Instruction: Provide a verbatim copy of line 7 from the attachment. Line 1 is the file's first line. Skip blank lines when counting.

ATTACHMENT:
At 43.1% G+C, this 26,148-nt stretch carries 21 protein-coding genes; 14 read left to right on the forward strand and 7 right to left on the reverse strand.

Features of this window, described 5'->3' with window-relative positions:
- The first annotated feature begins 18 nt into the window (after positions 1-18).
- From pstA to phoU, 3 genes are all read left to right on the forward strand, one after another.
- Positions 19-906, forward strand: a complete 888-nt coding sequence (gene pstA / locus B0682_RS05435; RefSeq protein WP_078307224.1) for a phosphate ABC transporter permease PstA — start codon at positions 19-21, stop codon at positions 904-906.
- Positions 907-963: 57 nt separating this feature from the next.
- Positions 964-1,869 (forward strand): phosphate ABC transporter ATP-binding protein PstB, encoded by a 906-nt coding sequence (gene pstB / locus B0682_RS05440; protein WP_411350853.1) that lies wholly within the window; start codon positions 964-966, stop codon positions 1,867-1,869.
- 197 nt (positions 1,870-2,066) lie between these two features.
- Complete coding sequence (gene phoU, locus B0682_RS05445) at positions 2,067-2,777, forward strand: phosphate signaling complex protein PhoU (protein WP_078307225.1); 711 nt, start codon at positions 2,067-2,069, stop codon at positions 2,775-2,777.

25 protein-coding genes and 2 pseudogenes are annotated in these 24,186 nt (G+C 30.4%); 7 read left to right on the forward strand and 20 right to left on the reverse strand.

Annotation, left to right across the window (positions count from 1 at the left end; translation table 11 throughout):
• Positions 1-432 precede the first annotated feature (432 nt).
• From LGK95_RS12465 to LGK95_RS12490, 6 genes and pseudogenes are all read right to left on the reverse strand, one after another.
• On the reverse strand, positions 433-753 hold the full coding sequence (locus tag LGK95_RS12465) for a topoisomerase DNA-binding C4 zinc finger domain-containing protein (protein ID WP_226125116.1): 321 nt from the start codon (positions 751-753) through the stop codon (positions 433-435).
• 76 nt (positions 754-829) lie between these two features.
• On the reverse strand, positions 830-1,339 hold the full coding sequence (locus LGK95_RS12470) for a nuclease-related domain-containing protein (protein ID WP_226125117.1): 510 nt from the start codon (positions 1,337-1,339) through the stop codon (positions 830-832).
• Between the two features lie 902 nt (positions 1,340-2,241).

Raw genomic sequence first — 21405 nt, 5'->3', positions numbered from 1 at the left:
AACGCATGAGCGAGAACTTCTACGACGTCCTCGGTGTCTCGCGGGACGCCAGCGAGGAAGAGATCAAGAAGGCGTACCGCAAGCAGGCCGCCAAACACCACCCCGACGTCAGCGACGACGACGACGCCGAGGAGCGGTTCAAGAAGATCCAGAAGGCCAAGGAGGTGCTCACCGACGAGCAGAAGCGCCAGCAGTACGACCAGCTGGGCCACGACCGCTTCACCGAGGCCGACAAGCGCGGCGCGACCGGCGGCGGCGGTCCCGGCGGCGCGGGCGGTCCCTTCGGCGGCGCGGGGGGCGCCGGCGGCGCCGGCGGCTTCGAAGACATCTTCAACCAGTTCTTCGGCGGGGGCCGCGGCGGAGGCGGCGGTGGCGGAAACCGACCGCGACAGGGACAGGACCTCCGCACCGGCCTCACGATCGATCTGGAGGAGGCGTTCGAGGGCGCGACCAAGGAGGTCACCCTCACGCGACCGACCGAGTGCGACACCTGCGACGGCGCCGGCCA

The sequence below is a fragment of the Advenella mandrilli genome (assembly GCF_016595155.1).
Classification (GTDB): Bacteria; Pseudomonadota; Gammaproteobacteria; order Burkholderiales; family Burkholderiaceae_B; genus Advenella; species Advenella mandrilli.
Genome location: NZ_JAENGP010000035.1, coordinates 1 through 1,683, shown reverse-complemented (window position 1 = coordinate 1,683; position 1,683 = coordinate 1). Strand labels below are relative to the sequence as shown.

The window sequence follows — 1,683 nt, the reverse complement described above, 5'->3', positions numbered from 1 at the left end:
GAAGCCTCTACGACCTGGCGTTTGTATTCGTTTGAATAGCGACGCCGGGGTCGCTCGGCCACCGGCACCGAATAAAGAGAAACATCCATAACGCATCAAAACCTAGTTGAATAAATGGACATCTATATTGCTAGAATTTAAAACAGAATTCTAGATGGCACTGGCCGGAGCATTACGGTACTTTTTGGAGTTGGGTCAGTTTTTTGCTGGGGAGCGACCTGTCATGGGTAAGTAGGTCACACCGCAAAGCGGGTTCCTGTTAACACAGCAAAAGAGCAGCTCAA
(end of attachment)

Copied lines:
- Positions 964-1,869 (forward strand): phosphate ABC transporter ATP-binding protein PstB, encoded by a 906-nt coding sequence (gene pstB / locus B0682_RS05440; protein WP_411350853.1) that lies wholly within the window; start codon positions 964-966, stop codon positions 1,867-1,869.